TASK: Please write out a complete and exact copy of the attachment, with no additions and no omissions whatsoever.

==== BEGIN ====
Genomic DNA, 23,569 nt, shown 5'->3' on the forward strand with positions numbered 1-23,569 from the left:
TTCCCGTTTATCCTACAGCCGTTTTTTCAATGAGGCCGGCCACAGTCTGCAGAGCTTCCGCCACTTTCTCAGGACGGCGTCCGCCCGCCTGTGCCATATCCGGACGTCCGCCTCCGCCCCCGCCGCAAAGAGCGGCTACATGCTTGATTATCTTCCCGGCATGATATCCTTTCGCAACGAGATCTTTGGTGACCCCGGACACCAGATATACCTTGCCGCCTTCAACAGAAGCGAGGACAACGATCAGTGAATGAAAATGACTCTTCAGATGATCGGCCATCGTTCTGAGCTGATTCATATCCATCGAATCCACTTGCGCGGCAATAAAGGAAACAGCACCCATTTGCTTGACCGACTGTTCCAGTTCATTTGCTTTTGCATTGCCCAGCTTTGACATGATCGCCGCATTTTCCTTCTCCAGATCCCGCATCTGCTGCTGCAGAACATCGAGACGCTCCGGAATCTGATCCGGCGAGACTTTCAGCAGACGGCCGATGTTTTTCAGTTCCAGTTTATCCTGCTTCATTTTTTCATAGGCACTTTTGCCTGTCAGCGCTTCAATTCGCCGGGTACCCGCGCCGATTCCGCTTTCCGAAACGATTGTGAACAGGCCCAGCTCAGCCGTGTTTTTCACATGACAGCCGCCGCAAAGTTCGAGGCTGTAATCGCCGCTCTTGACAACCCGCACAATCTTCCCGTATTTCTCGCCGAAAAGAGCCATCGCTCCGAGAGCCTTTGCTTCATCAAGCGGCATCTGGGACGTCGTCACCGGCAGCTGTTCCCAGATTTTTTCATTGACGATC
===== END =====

Genomic DNA, 23,569 nt, shown 5'->3' on the forward strand with positions numbered 1-23,569 from the left:
TTCCCGTTTATCCTACAGCCGTTTTTTCAATGAGGCCGGCCACAGTCTGCAGAGCTTCCGCCACTTTCTCAGGACGGCGTCCGCCCGCCTGTGCCATATCCGGACGTCCGCCTCCGCCCCCGCCGCAAAGAGCGGCTACATGCTTGATTATCTTCCCGGCATGATATCCTTTCGCAACGAGATCTTTGGTGACCCCGGACACCAGATATACCTTGCCGCCTTCAACAGAAGCGAGGACAACGATCAGTGAATGAAAATGACTCTTCAGATGATCGGCCATCGTTCTGAGCTGATTCATATCCATCGAATCCACTTGCGCGGCAATAAAGGAAACAGCACCCATTTGCTTGACCGACTGTTCCAGTTCATTTGCTTTTGCATTGCCCAGCTTTGACATGATCGCCGCATTTTCCTTCTCCAGATCCCGCATCTGCTGCTGCAGAACATCGAGACGCTCCGGAATCTGATCCGGCGAGACTTTCAGCAGACGGCCGATGTTTTTCAGTTCCAGTTTATCCTGCTTCATTTTTTCATAGGCACTTTTGCCTGTCAGCGCTTCAATTCGCCGGGTACCCGCGCCGATTCCGCTTTCCGAAACGATTGTGAACAGGCCCAGCTCAGCCGTGTTTTTCACATGACAGCCGCCGCAAAGTTCGAGGCTGTAATCGCCGCTCTTGACAACCCGCACAATCTTCCCGTATTTCTCGCCGAAAAGAGCCATCGCTCCGAGAGCCTTTGCTTCATCAAGCGGCATCTGGGACGTCGTCACCGGCAGCTGTTCCCAGATTTTTTCATTGACGATC